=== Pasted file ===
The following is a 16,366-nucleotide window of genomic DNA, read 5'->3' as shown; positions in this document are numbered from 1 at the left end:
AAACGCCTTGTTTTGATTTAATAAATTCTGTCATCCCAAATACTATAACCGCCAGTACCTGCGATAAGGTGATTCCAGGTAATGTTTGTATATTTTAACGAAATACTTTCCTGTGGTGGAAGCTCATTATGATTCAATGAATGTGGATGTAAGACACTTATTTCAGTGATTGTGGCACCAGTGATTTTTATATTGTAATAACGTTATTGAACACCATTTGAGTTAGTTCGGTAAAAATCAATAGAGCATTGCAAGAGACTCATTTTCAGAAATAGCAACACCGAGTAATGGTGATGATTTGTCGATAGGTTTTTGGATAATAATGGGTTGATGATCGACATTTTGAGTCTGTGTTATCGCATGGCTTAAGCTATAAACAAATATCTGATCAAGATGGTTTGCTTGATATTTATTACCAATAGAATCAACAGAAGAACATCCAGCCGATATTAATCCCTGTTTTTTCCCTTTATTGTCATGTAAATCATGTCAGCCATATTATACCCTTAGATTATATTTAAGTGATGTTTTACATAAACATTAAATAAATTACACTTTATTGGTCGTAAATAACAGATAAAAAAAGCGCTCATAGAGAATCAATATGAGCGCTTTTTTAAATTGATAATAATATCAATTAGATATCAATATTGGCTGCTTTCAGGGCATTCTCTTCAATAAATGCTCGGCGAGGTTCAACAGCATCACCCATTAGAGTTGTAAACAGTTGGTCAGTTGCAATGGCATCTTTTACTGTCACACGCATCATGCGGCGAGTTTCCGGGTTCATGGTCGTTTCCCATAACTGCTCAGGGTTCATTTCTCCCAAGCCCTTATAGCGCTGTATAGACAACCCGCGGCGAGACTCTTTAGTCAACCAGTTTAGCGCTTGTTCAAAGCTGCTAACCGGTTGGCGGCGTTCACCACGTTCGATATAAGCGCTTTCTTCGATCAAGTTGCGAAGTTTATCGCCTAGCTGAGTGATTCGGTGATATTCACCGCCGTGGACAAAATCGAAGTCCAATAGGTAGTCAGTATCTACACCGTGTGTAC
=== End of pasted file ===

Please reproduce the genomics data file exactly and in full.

The following is a 16,366-nucleotide window of genomic DNA, read 5'->3' as shown; positions in this document are numbered from 1 at the left end:
AAACGCCTTGTTTTGATTTAATAAATTCTGTCATCCCAAATACTATAACCGCCAGTACCTGCGATAAGGTGATTCCAGGTAATGTTTGTATATTTTAACGAAATACTTTCCTGTGGTGGAAGCTCATTATGATTCAATGAATGTGGATGTAAGACACTTATTTCAGTGATTGTGGCACCAGTGATTTTTATATTGTAATAACGTTATTGAACACCATTTGAGTTAGTTCGGTAAAAATCAATAGAGCATTGCAAGAGACTCATTTTCAGAAATAGCAACACCGAGTAATGGTGATGATTTGTCGATAGGTTTTTGGATAATAATGGGTTGATGATCGACATTTTGAGTCTGTGTTATCGCATGGCTTAAGCTATAAACAAATATCTGATCAAGATGGTTTGCTTGATATTTATTACCAATAGAATCAACAGAAGAACATCCAGCCGATATTAATCCCTGTTTTTTCCCTTTATTGTCATGTAAATCATGTCAGCCATATTATACCCTTAGATTATATTTAAGTGATGTTTTACATAAACATTAAATAAATTACACTTTATTGGTCGTAAATAACAGATAAAAAAAGCGCTCATAGAGAATCAATATGAGCGCTTTTTTAAATTGATAATAATATCAATTAGATATCAATATTGGCTGCTTTCAGGGCATTCTCTTCAATAAATGCTCGGCGAGGTTCAACAGCATCACCCATTAGAGTTGTAAACAGTTGGTCAGTTGCAATGGCATCTTTTACTGTCACACGCATCATGCGGCGAGTTTCCGGGTTCATGGTCGTTTCCCATAACTGCTCAGGGTTCATTTCTCCCAAGCCCTTATAGCGCTGTATAGACAACCCGCGGCGAGACTCTTTAGTCAACCAGTTTAGCGCTTGTTCAAAGCTGCTAACCGGTTGGCGGCGTTCACCACGTTCGATATAAGCGCTTTCTTCGATCAAGTTGCGAAGTTTATCGCCTAGCTGAGTGATTCGGTGATATTCACCGCCGTGGACAAAATCGAAGTCCAATAGGTAGTCAGTATCTACACCGTGTGTAC